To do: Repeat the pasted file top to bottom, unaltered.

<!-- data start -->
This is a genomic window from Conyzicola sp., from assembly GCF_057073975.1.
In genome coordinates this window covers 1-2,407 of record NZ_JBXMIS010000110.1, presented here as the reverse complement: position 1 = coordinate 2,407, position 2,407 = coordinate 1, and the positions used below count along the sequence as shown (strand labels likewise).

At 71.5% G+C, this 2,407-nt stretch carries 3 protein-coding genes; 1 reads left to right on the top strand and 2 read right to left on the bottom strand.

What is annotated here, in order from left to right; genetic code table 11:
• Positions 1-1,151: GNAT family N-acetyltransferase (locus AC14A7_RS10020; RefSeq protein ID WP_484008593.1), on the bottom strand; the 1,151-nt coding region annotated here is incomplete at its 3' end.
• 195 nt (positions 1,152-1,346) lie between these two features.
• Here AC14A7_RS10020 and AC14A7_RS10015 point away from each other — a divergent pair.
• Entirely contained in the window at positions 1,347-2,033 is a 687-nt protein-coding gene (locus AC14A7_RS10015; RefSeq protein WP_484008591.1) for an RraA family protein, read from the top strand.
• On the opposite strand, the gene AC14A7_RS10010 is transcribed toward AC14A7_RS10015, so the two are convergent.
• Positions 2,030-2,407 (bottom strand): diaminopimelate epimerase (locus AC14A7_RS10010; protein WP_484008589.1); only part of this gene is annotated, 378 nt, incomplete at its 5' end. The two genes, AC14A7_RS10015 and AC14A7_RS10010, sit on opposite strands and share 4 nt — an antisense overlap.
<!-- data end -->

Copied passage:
This is a genomic window from Conyzicola sp., from assembly GCF_057073975.1.
In genome coordinates this window covers 1-2,407 of record NZ_JBXMIS010000110.1, presented here as the reverse complement: position 1 = coordinate 2,407, position 2,407 = coordinate 1, and the positions used below count along the sequence as shown (strand labels likewise).

At 71.5% G+C, this 2,407-nt stretch carries 3 protein-coding genes; 1 reads left to right on the top strand and 2 read right to left on the bottom strand.

What is annotated here, in order from left to right; genetic code table 11:
• Positions 1-1,151: GNAT family N-acetyltransferase (locus AC14A7_RS10020; RefSeq protein ID WP_484008593.1), on the bottom strand; the 1,151-nt coding region annotated here is incomplete at its 3' end.
• 195 nt (positions 1,152-1,346) lie between these two features.
• Here AC14A7_RS10020 and AC14A7_RS10015 point away from each other — a divergent pair.
• Entirely contained in the window at positions 1,347-2,033 is a 687-nt protein-coding gene (locus AC14A7_RS10015; RefSeq protein WP_484008591.1) for an RraA family protein, read from the top strand.
• On the opposite strand, the gene AC14A7_RS10010 is transcribed toward AC14A7_RS10015, so the two are convergent.
• Positions 2,030-2,407 (bottom strand): diaminopimelate epimerase (locus AC14A7_RS10010; protein WP_484008589.1); only part of this gene is annotated, 378 nt, incomplete at its 5' end. The two genes, AC14A7_RS10015 and AC14A7_RS10010, sit on opposite strands and share 4 nt — an antisense overlap.